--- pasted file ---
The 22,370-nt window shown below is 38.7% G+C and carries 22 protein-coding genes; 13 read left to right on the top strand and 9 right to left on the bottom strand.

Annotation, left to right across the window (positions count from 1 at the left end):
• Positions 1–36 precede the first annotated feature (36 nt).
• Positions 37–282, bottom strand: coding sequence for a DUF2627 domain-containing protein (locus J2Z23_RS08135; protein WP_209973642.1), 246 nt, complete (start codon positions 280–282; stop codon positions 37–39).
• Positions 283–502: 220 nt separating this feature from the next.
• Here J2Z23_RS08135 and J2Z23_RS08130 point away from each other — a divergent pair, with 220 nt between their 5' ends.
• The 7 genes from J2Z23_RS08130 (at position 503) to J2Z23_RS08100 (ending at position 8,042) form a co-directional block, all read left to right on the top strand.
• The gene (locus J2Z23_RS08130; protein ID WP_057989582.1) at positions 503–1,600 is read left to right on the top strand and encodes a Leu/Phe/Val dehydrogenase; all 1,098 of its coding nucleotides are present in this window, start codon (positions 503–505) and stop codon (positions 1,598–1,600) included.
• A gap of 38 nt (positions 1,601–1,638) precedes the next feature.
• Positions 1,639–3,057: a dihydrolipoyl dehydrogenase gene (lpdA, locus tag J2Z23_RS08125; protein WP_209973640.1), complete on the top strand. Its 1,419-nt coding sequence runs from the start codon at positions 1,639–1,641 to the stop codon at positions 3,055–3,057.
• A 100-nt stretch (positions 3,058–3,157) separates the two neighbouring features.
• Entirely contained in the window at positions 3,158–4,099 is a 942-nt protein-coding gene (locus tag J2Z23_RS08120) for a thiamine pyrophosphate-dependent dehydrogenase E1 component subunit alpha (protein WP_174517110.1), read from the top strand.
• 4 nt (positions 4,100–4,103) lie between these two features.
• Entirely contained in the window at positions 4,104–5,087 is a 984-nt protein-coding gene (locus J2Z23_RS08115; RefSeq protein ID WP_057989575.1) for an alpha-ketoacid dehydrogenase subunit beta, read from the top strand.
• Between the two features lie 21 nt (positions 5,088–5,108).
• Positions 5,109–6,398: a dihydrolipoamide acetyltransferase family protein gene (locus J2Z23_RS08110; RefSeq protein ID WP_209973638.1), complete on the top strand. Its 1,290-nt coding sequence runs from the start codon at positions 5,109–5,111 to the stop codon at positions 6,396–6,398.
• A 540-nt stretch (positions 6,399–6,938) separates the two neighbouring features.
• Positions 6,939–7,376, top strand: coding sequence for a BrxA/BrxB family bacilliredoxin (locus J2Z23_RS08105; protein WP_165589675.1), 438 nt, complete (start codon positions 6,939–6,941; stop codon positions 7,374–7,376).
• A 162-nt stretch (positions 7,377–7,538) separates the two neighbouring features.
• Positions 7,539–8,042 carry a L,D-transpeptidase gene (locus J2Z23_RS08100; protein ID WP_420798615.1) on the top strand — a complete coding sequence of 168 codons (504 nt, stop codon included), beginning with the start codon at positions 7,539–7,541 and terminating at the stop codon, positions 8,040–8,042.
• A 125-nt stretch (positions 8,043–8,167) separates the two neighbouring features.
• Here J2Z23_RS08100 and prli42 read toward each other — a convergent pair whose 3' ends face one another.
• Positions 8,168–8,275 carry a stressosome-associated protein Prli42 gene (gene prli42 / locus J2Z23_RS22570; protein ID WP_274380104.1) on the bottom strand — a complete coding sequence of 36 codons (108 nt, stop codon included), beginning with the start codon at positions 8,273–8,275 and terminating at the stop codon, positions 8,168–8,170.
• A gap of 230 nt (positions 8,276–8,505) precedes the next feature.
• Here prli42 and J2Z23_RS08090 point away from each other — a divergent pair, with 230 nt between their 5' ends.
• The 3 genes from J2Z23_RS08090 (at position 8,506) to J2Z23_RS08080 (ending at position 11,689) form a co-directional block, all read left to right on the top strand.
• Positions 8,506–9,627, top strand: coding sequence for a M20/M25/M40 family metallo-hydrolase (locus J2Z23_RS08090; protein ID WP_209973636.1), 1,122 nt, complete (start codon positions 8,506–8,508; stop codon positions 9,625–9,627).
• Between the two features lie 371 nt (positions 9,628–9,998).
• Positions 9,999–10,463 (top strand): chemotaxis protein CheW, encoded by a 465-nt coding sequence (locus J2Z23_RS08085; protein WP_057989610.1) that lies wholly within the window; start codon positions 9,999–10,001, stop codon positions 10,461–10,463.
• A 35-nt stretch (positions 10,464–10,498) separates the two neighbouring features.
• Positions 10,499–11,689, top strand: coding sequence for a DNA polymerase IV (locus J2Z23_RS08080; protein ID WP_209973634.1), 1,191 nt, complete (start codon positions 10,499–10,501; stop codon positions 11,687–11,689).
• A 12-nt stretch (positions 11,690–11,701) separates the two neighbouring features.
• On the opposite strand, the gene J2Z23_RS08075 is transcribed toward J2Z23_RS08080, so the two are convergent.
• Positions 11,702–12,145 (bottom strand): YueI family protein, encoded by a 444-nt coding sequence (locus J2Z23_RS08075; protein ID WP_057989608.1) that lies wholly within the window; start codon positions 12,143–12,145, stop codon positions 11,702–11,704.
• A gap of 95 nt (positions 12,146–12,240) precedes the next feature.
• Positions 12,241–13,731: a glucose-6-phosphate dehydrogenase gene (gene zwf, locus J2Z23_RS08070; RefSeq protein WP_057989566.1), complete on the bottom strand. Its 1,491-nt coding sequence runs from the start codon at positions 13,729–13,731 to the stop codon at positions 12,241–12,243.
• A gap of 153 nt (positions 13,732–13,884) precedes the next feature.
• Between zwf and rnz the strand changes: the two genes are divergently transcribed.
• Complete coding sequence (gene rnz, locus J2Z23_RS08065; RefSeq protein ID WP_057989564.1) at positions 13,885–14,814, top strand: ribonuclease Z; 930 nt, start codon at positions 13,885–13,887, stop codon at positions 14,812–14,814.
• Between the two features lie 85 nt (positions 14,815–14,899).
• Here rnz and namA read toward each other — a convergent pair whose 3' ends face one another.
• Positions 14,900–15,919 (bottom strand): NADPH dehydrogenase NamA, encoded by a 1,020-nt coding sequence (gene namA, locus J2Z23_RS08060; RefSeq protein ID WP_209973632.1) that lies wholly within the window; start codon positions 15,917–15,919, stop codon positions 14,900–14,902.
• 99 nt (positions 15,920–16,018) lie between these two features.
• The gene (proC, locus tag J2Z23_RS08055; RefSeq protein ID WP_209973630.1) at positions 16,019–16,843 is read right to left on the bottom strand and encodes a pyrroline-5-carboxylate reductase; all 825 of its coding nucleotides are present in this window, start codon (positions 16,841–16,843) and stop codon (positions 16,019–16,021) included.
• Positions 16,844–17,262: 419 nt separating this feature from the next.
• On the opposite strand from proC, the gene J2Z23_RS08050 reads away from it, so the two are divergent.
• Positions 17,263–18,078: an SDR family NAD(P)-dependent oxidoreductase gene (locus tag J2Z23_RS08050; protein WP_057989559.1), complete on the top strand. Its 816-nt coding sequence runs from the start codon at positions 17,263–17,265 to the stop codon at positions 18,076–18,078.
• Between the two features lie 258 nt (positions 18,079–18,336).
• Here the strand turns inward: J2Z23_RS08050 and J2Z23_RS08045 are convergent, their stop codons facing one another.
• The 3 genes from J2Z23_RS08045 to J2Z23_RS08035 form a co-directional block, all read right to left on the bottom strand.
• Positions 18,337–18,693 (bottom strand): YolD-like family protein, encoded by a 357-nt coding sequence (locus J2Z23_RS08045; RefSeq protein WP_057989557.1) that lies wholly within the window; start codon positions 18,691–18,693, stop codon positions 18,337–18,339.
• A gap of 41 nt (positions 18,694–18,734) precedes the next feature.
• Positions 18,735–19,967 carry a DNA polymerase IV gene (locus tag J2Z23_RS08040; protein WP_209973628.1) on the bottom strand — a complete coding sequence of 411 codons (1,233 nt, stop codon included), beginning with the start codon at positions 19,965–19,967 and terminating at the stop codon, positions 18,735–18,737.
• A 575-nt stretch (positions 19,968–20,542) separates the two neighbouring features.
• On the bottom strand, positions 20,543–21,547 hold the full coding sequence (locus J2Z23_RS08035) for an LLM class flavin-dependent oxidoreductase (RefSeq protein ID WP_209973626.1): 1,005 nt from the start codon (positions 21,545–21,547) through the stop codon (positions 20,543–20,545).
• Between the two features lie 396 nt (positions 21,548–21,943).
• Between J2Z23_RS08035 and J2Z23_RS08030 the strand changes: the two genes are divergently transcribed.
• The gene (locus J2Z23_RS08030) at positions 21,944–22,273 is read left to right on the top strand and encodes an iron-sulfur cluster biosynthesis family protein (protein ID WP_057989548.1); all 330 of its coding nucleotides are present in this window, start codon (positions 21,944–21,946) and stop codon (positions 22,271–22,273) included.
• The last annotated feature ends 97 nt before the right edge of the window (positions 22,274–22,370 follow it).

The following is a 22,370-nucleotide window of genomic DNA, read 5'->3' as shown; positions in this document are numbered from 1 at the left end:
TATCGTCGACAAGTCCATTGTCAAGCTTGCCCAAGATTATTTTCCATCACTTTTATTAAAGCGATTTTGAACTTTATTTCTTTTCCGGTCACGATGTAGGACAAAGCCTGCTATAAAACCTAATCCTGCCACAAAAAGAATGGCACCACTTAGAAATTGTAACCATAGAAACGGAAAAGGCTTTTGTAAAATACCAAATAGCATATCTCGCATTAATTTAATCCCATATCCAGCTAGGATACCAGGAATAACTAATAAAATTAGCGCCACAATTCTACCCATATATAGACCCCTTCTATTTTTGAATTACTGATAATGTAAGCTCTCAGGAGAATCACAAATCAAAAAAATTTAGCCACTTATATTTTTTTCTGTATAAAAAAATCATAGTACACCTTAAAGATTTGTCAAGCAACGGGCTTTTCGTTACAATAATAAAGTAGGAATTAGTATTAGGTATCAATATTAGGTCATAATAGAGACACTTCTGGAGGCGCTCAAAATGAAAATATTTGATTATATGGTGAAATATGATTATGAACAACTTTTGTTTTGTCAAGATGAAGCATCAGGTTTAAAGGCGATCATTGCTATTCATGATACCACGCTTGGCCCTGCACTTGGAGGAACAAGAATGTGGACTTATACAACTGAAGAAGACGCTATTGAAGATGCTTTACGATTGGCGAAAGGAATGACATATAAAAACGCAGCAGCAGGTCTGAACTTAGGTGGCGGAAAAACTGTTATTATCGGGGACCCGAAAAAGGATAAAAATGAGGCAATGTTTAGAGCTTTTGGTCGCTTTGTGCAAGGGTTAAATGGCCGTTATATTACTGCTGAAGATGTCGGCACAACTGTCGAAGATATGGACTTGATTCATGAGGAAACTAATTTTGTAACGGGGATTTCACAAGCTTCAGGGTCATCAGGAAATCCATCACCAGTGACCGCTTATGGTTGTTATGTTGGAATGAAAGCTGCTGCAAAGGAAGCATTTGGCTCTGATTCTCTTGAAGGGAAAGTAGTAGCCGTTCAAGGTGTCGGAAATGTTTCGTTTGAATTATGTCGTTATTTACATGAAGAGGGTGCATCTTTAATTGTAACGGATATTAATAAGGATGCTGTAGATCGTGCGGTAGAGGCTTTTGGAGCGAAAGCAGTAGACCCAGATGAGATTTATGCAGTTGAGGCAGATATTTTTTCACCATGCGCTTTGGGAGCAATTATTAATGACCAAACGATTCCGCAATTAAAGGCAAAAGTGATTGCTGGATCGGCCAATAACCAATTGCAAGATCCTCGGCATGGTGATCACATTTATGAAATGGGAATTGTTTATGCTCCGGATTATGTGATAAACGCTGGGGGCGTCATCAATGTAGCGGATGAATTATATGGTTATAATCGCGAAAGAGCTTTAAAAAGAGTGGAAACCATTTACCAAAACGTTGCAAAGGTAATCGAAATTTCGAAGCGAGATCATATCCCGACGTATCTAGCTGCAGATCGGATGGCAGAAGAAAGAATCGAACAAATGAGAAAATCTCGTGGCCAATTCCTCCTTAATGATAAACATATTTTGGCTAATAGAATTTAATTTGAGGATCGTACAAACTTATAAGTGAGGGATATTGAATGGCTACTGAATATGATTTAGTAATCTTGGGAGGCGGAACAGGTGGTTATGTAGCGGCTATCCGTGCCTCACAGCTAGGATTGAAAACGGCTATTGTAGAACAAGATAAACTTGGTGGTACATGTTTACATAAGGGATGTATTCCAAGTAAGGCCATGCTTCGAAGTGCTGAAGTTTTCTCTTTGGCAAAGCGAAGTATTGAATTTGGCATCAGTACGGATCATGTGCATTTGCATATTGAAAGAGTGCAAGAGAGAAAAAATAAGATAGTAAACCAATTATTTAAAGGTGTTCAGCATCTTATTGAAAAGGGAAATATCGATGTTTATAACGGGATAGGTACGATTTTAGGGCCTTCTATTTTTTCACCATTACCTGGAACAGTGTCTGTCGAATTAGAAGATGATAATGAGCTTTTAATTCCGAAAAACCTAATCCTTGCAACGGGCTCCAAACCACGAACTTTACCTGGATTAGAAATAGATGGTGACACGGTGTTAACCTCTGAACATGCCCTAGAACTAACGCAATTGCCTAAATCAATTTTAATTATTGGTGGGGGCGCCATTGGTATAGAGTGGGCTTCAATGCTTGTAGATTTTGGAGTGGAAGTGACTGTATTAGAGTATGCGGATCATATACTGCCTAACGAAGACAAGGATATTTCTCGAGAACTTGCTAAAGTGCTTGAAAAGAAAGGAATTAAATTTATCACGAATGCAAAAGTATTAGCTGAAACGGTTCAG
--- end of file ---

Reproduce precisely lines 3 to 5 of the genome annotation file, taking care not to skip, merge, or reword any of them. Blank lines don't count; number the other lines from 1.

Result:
• Positions 1–36 precede the first annotated feature (36 nt).
• Positions 37–282, bottom strand: coding sequence for a DUF2627 domain-containing protein (locus J2Z23_RS08135; protein WP_209973642.1), 246 nt, complete (start codon positions 280–282; stop codon positions 37–39).
• Positions 283–502: 220 nt separating this feature from the next.